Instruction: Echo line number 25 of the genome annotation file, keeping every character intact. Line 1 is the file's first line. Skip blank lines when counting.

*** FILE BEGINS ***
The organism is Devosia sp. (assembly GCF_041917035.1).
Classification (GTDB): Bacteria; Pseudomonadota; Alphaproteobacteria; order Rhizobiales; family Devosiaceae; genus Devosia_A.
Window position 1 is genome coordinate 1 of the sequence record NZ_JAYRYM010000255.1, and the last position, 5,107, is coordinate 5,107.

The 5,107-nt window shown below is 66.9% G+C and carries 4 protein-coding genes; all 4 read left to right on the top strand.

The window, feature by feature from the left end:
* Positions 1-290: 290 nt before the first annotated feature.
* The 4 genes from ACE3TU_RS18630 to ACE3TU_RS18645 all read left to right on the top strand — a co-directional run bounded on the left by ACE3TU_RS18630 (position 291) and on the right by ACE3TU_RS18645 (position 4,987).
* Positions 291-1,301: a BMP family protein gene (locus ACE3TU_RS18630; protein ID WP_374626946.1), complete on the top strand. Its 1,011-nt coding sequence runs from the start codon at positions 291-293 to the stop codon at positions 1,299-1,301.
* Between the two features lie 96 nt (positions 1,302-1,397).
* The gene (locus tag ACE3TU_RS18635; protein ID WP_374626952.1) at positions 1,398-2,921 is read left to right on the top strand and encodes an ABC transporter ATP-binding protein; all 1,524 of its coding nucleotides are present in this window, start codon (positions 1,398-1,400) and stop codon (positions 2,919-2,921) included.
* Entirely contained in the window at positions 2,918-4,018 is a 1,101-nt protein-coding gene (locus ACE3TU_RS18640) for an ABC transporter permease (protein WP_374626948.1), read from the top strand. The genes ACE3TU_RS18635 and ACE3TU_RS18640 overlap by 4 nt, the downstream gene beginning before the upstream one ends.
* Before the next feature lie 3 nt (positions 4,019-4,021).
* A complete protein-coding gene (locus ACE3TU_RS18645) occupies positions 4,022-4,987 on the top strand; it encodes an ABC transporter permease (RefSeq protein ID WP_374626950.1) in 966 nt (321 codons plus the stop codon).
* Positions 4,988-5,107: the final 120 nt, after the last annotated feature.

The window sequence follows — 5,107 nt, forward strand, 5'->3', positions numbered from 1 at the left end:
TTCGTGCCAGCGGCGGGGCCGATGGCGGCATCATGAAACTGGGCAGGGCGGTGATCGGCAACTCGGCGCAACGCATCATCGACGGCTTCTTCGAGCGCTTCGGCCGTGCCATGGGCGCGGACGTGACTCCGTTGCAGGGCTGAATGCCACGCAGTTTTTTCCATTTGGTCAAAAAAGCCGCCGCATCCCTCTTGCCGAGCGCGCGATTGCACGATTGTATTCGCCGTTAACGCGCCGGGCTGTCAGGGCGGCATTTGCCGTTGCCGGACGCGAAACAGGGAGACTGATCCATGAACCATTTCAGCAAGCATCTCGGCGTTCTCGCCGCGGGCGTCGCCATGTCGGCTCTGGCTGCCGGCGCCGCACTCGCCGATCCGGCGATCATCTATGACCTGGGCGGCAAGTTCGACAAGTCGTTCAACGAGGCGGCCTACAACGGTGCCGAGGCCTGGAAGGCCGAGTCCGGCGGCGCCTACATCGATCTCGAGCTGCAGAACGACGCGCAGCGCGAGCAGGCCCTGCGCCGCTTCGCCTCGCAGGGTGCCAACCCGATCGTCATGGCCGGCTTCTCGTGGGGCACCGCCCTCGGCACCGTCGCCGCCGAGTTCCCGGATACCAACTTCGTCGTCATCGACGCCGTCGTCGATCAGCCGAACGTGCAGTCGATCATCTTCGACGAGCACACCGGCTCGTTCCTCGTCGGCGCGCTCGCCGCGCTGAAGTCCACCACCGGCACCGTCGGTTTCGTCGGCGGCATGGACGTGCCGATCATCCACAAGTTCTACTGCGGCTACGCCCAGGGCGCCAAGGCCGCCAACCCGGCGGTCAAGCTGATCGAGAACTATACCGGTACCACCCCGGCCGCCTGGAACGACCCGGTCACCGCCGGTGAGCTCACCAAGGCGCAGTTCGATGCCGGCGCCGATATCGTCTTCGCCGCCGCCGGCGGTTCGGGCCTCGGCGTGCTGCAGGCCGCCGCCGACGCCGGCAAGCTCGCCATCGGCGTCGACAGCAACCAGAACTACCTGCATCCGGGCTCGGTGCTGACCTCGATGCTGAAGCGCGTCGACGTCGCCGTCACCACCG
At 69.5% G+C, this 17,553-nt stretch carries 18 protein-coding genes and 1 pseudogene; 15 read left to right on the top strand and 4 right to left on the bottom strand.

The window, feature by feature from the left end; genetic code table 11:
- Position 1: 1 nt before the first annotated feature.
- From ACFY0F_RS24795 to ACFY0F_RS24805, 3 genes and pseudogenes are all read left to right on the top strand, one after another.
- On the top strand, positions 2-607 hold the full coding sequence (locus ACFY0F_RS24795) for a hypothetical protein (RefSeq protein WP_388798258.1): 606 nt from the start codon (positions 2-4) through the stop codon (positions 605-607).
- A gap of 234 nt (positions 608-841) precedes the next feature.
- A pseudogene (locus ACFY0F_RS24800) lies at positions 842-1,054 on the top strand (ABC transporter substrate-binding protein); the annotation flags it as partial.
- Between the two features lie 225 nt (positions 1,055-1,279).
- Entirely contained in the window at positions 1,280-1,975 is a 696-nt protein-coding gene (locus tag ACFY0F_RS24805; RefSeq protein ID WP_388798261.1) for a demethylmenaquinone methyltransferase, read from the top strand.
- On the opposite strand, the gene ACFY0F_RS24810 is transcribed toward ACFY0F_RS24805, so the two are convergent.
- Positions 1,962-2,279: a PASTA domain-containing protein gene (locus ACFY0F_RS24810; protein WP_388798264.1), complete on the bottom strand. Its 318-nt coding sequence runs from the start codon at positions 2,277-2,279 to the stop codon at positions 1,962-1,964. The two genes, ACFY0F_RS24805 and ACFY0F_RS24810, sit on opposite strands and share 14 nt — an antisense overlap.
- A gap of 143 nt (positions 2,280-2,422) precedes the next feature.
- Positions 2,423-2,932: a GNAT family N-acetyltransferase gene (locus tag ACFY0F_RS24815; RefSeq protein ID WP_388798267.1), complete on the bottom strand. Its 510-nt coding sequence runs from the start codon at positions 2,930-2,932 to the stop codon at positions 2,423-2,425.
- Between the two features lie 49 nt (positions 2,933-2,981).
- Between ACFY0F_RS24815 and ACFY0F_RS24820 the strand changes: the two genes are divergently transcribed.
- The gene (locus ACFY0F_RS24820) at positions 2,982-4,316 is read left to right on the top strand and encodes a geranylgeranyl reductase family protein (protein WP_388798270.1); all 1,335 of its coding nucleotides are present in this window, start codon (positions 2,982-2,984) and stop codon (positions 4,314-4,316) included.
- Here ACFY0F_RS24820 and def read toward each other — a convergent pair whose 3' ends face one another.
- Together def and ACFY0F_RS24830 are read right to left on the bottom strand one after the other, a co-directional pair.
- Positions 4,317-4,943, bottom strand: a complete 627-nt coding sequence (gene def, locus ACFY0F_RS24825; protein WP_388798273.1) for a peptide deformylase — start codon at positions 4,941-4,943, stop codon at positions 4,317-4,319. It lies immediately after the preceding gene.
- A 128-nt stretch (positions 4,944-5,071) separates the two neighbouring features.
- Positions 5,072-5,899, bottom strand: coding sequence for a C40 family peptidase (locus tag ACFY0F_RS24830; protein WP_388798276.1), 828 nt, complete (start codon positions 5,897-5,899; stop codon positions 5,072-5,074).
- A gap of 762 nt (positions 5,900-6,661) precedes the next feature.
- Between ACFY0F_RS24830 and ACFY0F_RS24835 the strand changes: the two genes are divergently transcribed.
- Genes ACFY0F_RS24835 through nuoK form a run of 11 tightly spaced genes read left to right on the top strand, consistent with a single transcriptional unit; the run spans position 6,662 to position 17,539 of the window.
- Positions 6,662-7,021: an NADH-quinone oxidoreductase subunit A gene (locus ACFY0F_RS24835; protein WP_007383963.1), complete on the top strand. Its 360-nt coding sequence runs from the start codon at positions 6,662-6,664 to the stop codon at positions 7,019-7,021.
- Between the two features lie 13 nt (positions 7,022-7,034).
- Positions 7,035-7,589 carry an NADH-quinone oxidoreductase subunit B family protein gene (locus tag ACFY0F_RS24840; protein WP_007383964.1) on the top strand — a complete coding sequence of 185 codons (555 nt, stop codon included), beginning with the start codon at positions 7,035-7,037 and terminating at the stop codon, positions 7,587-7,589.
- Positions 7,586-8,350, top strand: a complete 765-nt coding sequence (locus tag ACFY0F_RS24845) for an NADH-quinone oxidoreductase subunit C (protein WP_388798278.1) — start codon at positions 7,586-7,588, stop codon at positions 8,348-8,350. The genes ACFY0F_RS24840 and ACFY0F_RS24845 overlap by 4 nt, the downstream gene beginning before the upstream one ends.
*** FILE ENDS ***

- Entirely contained in the window at positions 1,280-1,975 is a 696-nt protein-coding gene (locus tag ACFY0F_RS24805; RefSeq protein ID WP_388798261.1) for a demethylmenaquinone methyltransferase, read from the top strand.